Decker: Chapter 01

Decker: Chapter 01

A Chapter by Paul Mundane

Dear Hero Diary:

So, I’ve finally decided to go through with it.  I’m going to be a super hero!  Now that I’m getting ready, I can’t help but wonder why I waited so long!  I mean, I can fly!  I’m a telekinetic, sort of.  Why aren’t I out there, right?  Power, and responsibility, and all of that.  I’ve even got a hero name.  Decker.  What do you think of that, huh Diary?

Decker looked up, and chewed the end of her pen thoughtfully.  “Do you think it’s weird to write this all down, Ms. Fibblesworth?  I mean, Hero Diary?  Is it too…?”  She tapped the pencil on the book, leaving a constellation of tiny black dots.  “I was thinking maybe Decker’s Combat Log instead.  Or maybe Case Files?  What’cha think?”

Ms. Fibblesworth, being a cat, thought little of it at all.  Cats are like that.  They’ll listen, maybe, but they won’t often care.  She looked at Decker with feline disinterest, then went back to cleaning herself. 

Not that Decker noticed.  She already had her head back in her diary.

Superhero suits are NOT cheap, btw.  Ok, maybe I could have just gone with, like, spandex or something?  But spandex can rip, and the sales lady told me that if a suit’s going to rip?  It’ll pick the worst time to do it, and the worst way.  She had horror stories, and I don’t want anything like that to happen.  So, five hundred dollars later, I have a suit made of Pavlov Cloth. It’s the most I’ve ever spent on anything ever.  It’s worth it though, right?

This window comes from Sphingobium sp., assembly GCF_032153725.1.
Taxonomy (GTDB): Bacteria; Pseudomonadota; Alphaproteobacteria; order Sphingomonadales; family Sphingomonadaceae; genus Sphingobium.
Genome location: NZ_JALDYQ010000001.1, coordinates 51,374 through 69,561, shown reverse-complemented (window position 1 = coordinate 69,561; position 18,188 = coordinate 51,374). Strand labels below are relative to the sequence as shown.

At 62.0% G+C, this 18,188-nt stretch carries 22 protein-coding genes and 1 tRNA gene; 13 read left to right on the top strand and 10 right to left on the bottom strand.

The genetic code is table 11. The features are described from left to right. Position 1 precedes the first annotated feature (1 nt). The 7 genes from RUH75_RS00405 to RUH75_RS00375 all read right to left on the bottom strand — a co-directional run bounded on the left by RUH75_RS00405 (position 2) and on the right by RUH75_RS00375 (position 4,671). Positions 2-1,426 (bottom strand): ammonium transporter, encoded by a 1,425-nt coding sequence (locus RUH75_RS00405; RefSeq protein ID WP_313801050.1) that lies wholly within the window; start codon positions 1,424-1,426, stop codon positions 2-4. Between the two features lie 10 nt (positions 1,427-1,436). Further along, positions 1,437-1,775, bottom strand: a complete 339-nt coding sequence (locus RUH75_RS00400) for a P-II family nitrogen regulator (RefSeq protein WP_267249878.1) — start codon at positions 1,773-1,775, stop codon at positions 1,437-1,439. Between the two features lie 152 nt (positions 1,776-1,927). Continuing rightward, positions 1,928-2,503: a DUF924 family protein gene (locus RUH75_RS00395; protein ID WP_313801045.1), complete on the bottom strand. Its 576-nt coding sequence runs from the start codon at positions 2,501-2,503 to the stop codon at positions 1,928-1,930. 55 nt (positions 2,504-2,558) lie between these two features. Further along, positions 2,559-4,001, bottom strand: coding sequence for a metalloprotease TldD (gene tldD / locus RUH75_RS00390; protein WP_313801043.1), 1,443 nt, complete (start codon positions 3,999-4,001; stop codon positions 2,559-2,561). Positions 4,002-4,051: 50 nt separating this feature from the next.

The suit I got is a basic gymnast thing.  You know what I mean Diary; full arms, bathing suit bottom bit.  Gymnast, right?  Oh, and when I say basic, I mean basic.  It’s black, and there’s no logo or anything.  You know what though?  That’s a good thing, cause I don’t have a logo yet anyways.

Also, you know what?  I almost bought a domino mask, because they were cheap?  But then I thought; I already wear glasses at work to hide my eyes. Glowing eyes sorta go noticed, right?  Anyways,  I figure I’m already protecting my secret identity, only in reverse.

Decker hopped from the bed, and posed in front of the mirror for the millionth time.  She smiled heroically, straightened her back, and thrust her hands on her hips.  Decker held the pose for a bit, her smile shifting slowly from heroic to awkward.  She slouched forward, and crossed her arms over her chest.

“It’s pretty form fitting,” Decker commented.  She twisted to look at the back of her suit in the mirror, and frowned as she plucked at her wedgie.  “I was thinking maybe I’d add pants, or shorts.  Maybe a cape?”  Decker glanced about the small apartment, but unless she counted the bed sheets, she wasn’t in possession of a cape.  Decker wasn’t about to count the bed sheets as hero fare.

Undeterred, Decker tore through her closet.  She pulled out a  pleated skirt and a long scarf.  Both were the same navy blue as most of her clothes.  Born with dark blue hair, and glowing light blue eyes, Decker had been pretty much forced when it came to color scheme for her stuff.  Not that she minded.  Blue was a fine color.

Decker tugged on the skirt, and tossed the scarf over her shoulder in fine aviator fashion.  The scarf was thick enough to drape over her chest, and the skirt was long enough to stop just above her knees.  She posed again, this time much happier with the results. 

“I’m thinking I’ll make the scarf my thing,” Decker explained to her cat.  “You know, instead of a logo?”  She mimed pointing at the sky.  “Everyone will be all like: there goes Decker.  She owns a scarf.”  Decker shrugged at Ms. Fibblesworth.  “It’s a start,” she declared.